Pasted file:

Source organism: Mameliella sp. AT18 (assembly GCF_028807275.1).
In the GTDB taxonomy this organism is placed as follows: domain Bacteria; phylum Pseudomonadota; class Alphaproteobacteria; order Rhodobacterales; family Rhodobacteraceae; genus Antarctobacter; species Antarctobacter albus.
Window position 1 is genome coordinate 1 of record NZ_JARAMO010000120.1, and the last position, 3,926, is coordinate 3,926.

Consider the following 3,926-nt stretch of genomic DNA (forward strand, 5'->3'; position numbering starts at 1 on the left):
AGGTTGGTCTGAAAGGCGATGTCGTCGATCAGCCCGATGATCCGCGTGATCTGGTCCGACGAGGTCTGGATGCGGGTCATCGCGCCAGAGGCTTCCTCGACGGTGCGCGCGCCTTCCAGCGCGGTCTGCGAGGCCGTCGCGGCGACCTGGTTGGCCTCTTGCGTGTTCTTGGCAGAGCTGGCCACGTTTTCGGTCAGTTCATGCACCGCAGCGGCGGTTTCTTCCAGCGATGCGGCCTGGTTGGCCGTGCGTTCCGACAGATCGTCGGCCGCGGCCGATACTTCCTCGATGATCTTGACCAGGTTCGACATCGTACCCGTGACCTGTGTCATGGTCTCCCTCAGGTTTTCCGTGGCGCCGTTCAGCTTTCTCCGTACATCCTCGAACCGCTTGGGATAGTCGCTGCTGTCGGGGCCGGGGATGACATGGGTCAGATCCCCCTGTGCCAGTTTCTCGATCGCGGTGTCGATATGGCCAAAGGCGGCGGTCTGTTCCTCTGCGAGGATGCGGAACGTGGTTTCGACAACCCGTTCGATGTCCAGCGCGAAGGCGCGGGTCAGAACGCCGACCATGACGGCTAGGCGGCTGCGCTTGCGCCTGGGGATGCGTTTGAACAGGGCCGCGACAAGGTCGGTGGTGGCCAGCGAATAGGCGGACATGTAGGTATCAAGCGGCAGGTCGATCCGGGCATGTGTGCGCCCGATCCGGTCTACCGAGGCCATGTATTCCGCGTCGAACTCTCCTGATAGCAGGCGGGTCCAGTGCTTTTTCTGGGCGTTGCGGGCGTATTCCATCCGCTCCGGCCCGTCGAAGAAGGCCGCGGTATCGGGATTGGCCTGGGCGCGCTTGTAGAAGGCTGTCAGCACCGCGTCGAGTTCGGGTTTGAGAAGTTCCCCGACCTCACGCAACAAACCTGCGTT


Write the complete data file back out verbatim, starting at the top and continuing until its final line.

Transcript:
Source organism: Mameliella sp. AT18 (assembly GCF_028807275.1).
In the GTDB taxonomy this organism is placed as follows: domain Bacteria; phylum Pseudomonadota; class Alphaproteobacteria; order Rhodobacterales; family Rhodobacteraceae; genus Antarctobacter; species Antarctobacter albus.
Window position 1 is genome coordinate 1 of record NZ_JARAMO010000120.1, and the last position, 3,926, is coordinate 3,926.

Consider the following 3,926-nt stretch of genomic DNA (forward strand, 5'->3'; position numbering starts at 1 on the left):
AGGTTGGTCTGAAAGGCGATGTCGTCGATCAGCCCGATGATCCGCGTGATCTGGTCCGACGAGGTCTGGATGCGGGTCATCGCGCCAGAGGCTTCCTCGACGGTGCGCGCGCCTTCCAGCGCGGTCTGCGAGGCCGTCGCGGCGACCTGGTTGGCCTCTTGCGTGTTCTTGGCAGAGCTGGCCACGTTTTCGGTCAGTTCATGCACCGCAGCGGCGGTTTCTTCCAGCGATGCGGCCTGGTTGGCCGTGCGTTCCGACAGATCGTCGGCCGCGGCCGATACTTCCTCGATGATCTTGACCAGGTTCGACATCGTACCCGTGACCTGTGTCATGGTCTCCCTCAGGTTTTCCGTGGCGCCGTTCAGCTTTCTCCGTACATCCTCGAACCGCTTGGGATAGTCGCTGCTGTCGGGGCCGGGGATGACATGGGTCAGATCCCCCTGTGCCAGTTTCTCGATCGCGGTGTCGATATGGCCAAAGGCGGCGGTCTGTTCCTCTGCGAGGATGCGGAACGTGGTTTCGACAACCCGTTCGATGTCCAGCGCGAAGGCGCGGGTCAGAACGCCGACCATGACGGCTAGGCGGCTGCGCTTGCGCCTGGGGATGCGTTTGAACAGGGCCGCGACAAGGTCGGTGGTGGCCAGCGAATAGGCGGACATGTAGGTATCAAGCGGCAGGTCGATCCGGGCATGTGTGCGCCCGATCCGGTCTACCGAGGCCATGTATTCCGCGTCGAACTCTCCTGATAGCAGGCGGGTCCAGTGCTTTTTCTGGGCGTTGCGGGCGTATTCCATCCGCTCCGGCCCGTCGAAGAAGGCCGCGGTATCGGGATTGGCCTGGGCGCGCTTGTAGAAGGCTGTCAGCACCGCGTCGAGTTCGGGTTTGAGAAGTTCCCCGACCTCACGCAACAAACCTGCGTT